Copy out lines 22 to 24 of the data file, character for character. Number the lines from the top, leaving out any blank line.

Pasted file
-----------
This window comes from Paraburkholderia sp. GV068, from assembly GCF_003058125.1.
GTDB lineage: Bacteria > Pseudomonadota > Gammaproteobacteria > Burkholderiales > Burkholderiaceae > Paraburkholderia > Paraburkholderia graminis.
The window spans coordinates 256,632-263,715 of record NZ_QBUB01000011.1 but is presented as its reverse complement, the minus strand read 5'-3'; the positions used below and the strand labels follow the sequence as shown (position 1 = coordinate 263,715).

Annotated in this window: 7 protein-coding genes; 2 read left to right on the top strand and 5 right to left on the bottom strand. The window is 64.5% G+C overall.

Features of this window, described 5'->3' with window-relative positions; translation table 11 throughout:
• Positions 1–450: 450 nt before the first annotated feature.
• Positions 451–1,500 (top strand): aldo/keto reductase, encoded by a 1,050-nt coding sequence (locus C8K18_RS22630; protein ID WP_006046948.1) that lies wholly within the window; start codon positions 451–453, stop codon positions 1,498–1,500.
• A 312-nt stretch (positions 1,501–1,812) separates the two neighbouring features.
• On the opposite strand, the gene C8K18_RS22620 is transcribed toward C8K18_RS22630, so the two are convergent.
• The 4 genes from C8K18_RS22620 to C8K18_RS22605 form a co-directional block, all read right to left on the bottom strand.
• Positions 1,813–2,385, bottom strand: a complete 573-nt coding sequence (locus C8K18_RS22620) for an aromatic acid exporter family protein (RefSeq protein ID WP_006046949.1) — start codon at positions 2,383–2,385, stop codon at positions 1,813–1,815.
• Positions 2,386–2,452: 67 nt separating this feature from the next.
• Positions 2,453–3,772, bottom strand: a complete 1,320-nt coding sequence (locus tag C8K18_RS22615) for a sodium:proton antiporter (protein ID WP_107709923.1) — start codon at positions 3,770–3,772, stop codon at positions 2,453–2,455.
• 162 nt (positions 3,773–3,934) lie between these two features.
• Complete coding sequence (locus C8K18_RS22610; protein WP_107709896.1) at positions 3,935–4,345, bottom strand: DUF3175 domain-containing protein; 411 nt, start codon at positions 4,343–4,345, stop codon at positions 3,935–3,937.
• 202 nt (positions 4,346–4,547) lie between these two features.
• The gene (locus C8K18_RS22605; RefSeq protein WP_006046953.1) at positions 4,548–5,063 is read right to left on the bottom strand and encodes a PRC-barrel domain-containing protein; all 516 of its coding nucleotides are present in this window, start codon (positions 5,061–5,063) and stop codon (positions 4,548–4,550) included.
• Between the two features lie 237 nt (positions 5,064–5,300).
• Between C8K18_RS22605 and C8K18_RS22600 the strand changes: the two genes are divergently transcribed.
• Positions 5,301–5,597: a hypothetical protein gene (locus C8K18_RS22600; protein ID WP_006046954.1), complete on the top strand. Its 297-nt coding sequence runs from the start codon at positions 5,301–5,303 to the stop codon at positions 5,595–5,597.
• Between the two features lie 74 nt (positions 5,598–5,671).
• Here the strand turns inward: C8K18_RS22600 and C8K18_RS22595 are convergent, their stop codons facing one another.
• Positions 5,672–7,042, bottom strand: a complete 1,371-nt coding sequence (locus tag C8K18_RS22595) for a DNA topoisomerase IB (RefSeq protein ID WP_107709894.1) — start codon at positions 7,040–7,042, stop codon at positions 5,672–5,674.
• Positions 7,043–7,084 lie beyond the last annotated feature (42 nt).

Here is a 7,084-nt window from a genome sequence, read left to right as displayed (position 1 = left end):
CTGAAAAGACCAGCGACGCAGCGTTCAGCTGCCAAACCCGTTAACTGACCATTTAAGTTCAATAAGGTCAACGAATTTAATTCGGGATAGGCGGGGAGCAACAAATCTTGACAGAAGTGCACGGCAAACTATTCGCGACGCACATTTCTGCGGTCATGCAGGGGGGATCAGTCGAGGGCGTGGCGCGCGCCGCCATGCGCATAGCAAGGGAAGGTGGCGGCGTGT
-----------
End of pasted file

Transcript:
• Here the strand turns inward: C8K18_RS22600 and C8K18_RS22595 are convergent, their stop codons facing one another.
• Positions 5,672–7,042, bottom strand: a complete 1,371-nt coding sequence (locus tag C8K18_RS22595) for a DNA topoisomerase IB (RefSeq protein ID WP_107709894.1) — start codon at positions 7,040–7,042, stop codon at positions 5,672–5,674.
• Positions 7,043–7,084 lie beyond the last annotated feature (42 nt).